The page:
Philip Henry Nind

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Philip Henry Nind (7 April 1832 – 1896) was an English rower and gold commissioner in colonial British Columbia.

Nind was born at Hawthorns, Berkshire, the son of Rev. Philip Henry Nind and his wife Agnes Bussell . He was educated at Christ Church, Oxford where he was a proficient rower. In the 1852 Boat Race, he rowed No 3 in the winning Oxford boat stroked by J W Chitty. At Henley Royal Regatta, he won Silver Goblets in 1852 partnering H R Barker [1] and was also a member of the winning Oxford four in the Stewards' Challenge Cup.[2] In 1853 Nind was a member of the winning Oxford eight in the Grand Challenge Cup at Henley and was also again in the winning Oxford four in Stewards' Challenge Cup. He was a member of the crew in the winning Oxford Boat in the 1854 Boat Race.[3]

In 1860 Nind took the position of Gold Commissioner and JP for Cariboo, British Columbia as the Cariboo Gold Rush was just getting under way. William Pinchbeck accompanied Nind to Williams Lake to create a local government and bring law and order to the area. Nind had originally considered Fort Alexandria for this purpose but chose Williams Lake instead as it was at a junction of two main pack trails: one from the Douglas Road and another through the Fraser Canyon.[4] While stationed in the Cariboo Nind wrote voluminous letters and reports to Vancouver Island governor James Douglas in Victoria, telling him about the many developments taking place in the district. In 1861 Nind had a government house built and requested the construction of a jail. By the middle of the year he was severely overworked causing him insomnia and a nervous twitch, In October he requested leave and in December went to England. It took three men to replace him in the work he had been doing.[5] He was succeeded as gold commissioner by Thomas Elwyn until Elwyn resigned later in the year through conflict of interest in having his own claim.[6] Nind returned to British Columbia with his new wife in 1863. When the gold escort was temporarily revived in 1863 Elwyn was made second in command to Nind[7] Nind was moved around from one backwater post to another until he resigned in 1866.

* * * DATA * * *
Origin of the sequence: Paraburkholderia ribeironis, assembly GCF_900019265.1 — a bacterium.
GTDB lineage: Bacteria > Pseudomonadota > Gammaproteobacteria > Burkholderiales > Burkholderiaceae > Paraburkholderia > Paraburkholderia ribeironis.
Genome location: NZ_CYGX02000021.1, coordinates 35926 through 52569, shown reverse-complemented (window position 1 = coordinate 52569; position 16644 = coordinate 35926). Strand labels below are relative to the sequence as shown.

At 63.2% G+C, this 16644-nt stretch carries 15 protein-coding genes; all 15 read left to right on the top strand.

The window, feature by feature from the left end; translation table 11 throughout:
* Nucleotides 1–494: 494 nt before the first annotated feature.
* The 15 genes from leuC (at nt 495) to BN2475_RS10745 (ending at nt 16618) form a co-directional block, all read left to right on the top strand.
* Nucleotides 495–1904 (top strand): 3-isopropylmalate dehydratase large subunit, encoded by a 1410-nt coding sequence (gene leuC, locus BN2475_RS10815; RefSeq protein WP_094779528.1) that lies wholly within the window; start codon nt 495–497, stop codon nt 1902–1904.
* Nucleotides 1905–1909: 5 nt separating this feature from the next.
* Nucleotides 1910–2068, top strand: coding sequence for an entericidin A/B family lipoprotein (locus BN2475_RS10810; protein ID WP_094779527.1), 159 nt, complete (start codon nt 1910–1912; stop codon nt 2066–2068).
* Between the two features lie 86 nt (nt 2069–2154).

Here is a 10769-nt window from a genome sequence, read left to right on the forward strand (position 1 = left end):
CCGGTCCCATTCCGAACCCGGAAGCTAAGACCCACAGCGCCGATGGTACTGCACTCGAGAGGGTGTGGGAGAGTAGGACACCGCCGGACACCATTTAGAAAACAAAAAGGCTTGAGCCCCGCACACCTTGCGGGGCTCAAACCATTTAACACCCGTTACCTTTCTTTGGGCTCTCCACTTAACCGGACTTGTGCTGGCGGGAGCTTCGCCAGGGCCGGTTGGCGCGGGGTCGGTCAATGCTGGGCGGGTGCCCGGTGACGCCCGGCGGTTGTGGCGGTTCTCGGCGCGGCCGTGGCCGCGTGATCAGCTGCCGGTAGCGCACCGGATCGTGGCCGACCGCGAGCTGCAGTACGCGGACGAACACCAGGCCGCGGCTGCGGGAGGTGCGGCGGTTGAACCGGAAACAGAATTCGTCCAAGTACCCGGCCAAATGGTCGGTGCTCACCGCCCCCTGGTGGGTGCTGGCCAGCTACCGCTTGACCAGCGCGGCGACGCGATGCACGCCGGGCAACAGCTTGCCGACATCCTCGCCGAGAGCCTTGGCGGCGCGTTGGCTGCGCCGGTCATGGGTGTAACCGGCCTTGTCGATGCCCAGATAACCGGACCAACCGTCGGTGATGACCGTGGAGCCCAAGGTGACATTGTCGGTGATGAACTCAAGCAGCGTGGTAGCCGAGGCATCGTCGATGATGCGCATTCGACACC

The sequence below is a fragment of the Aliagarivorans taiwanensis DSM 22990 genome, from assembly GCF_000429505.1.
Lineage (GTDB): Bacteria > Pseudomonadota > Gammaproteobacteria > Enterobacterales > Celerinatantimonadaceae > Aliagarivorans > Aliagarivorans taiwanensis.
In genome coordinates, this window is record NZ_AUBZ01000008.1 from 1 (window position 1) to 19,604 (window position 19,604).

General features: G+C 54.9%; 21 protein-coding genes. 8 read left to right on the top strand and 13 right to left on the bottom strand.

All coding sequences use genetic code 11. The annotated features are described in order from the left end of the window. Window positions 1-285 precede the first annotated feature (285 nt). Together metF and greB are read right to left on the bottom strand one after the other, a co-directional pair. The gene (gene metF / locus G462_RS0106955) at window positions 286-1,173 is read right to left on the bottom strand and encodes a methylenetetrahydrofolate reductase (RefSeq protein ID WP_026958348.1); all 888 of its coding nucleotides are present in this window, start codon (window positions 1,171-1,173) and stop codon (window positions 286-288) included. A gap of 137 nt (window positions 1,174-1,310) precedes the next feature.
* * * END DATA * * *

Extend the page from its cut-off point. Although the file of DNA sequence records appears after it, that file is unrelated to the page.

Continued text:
In 1869 Nind and his wife moved to Australia.[8] He was for a time in North Queensland where he was active in exploration. On 4 October 1873 he accompanied George Elphinstone Dalrymple and Sub-Inspector Robert Johnstone in entering the Glady's River.[9][10]

Nind returned to England and died at Thame at the age of 64,

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